It's been years since Aija Mayrock experienced what she calls her "lowest low": seeing a photo of another teenager — someone she had never even met — dressed up as her for Halloween, all part of a cruel high school prank.
"She wore clothes to make her look larger or sloppy or dirty, and she put a sign with my name on it around her neck," Mayrock told TODAY Style, recalling the painful bullying that, in part, encouraged her to write a book at age 16, "The Survival Guide to Bullying."
Mayrock, now 23 and a rising senior at New York University, is now an activist on a mission to stop bullies.
"Here's the thing about bullying," she said. "I don't think it will ever go away, but I think there's so much we can do to lessen the problem."
Part of that is inspiring confidence and body positivity in young people, particularly girls.
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"I think the way young girls are raised in this country is that we're never good enough," she said. "That we can't have both — we can't be smart and beautiful. We can't have a strong voice and be accepted."
"What I want every girl to know is that you are beautiful, with all your imperfections, with everything," Mayrock continued. "For me, I was overweight. I had a speech impediment. I didn't shave my legs. And I loved myself! But then, as I got older, I was targeted for those things."
Her own experience has made her a relatable role model for young people, whom she talks to in schools and communities across the country, flying to events in between classes in New York. Mayrock remembers her own experience being bullied vividly, which she shares in her book.
"I had a lisp and a stutter, and I was a really creative kid," she said. "I marched to the beat of my own drum. I think it started because of the way I spoke, and then I never really stood up for myself. I would come to school, in third grade, and people would tell me that my life was worth nothing and that I should just kill myself."
She recalls classmates mimicking the way she spoke and, later, the cyberbullying event that crushed her. Mayrock had recently moved to California from New York, where she'd been harassed by peers for her speech impediment and how she looked. She thought she'd escaped the bullies and was happily settling into her new home, but apparently, she was still a target at her old high school, even when she was no longer a student there.
Mayrock learned about the prank from a friend who sent her a text message: a photo of another student, someone she didn't even know, wearing baggy clothes and a sign around her neck that said, "Aija." Soon after, the photo went viral.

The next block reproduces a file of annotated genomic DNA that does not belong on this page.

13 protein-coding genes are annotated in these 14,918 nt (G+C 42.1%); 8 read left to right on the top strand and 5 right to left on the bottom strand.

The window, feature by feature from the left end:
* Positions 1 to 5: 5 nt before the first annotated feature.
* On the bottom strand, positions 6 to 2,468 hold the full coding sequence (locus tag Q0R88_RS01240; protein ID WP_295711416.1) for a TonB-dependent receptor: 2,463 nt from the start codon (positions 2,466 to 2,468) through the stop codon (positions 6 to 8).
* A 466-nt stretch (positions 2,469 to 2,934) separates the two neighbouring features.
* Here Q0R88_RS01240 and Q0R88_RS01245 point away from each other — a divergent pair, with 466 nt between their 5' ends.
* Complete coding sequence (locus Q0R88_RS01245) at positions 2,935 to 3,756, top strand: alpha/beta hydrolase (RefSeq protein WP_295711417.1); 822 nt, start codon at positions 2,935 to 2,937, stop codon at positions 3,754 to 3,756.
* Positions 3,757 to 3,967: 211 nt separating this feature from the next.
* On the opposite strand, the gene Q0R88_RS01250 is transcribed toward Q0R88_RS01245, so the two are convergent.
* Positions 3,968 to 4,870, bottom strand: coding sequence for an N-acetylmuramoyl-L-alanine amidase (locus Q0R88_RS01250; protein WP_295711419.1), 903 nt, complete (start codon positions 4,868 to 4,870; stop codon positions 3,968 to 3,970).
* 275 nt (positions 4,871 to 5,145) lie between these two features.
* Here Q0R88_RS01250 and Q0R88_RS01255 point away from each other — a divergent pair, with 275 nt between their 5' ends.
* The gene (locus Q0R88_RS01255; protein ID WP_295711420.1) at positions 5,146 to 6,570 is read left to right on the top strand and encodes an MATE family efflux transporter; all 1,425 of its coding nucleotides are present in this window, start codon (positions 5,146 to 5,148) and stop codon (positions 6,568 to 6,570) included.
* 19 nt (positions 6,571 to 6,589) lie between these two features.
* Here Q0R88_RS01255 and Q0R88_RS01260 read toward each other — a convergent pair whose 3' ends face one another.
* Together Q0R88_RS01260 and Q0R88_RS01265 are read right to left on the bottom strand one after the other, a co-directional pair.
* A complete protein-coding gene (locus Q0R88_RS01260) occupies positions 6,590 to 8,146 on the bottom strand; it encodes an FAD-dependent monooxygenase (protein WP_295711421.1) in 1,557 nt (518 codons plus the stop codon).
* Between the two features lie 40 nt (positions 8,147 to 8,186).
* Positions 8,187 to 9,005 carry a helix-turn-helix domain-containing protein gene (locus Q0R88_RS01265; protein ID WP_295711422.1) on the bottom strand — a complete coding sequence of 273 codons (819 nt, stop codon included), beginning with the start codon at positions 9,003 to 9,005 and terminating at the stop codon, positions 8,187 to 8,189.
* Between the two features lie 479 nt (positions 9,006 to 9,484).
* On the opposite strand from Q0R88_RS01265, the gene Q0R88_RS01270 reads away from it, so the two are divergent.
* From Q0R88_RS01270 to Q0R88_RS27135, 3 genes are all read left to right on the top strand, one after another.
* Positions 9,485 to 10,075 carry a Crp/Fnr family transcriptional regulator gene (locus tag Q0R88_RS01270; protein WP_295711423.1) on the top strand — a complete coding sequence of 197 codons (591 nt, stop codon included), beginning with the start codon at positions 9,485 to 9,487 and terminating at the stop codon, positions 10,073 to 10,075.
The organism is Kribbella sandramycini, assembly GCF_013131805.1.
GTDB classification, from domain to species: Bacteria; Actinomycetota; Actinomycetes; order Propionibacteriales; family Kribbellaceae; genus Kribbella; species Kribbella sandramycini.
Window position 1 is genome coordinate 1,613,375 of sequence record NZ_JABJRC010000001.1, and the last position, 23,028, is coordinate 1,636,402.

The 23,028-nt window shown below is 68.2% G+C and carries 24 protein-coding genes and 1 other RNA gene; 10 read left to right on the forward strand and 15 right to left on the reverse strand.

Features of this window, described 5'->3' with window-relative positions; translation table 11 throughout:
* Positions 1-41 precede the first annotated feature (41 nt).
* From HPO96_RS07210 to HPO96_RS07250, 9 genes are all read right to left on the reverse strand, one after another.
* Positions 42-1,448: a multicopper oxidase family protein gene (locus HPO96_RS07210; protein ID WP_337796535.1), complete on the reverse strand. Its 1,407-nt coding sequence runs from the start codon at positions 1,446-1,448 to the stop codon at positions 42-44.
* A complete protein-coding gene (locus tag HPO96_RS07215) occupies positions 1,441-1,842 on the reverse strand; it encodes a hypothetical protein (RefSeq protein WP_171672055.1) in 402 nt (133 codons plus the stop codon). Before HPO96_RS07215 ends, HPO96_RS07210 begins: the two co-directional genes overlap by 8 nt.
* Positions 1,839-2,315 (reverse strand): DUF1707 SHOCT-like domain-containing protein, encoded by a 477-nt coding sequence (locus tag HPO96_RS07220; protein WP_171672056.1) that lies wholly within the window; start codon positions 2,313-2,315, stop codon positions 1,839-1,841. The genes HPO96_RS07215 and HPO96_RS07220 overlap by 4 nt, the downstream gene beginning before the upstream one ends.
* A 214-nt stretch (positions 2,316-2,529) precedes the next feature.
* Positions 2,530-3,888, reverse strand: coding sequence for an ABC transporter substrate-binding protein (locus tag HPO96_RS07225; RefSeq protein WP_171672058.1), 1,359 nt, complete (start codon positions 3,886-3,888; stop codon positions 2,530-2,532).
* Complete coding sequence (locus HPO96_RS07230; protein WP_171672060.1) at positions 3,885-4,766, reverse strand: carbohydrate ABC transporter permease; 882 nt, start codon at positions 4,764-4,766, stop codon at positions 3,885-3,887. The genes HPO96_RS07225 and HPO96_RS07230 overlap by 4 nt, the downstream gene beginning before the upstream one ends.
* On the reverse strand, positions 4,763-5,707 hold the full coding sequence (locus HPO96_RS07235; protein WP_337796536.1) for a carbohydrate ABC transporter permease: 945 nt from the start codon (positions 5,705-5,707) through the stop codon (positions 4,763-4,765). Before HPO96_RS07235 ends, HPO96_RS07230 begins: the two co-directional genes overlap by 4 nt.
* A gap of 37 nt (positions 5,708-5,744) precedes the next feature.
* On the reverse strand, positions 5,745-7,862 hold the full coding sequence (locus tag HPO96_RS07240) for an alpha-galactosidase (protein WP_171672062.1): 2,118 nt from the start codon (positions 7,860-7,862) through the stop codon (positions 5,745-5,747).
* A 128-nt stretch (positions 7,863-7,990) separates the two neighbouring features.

"The thing that was so upsetting to me and really inspired me to begin my work was the fact that the school, who knew who I was, who had just had me in class a few months before, tolerated it," Mayrock said. "No one said, 'Take that sign off.' When she posted it online, those same teachers and educators did nothing."
"I wasn't thinking, 'What can I do to make a difference?' at that point, because I was depressed and I was still trying to build myself back up," she continued. "But around that same time, I saw there were so many teen suicides on the news due to bullying, and I was so angry that those young people felt there was no hope. It infuriated me because I wanted to help them. I wanted schools to help them. I wanted other young people to help them."
"I was so angry that those young people felt there was no hope. It infuriated me because I wanted to help them. I wanted schools to help them. I wanted other young people to help them."
So she wrote the book, "The Survival Guide to Bullying," which she describes as "the book I never had but always wanted," and includes "survival tips" for kids who are being bullied. Sample tip: "Repeat this three times a day: There is nothing wrong with me."
Mayrock self-published the book in high school. It was later picked up by Scholastic and an updated version was published in 2015.
In an age when suicides among young people are on the rise, she hopes her book, and her continued efforts to connect with students, help them feel less alone.
"I really felt there was no one in my life who understood me, and who understood what I was going through," she said. "Those feelings of being isolated build up. They're terrifying. That's part of the issue with young people and self-harm and suicide. They really believe they're the only one going through this, and there is no one to help them, and that is never the case."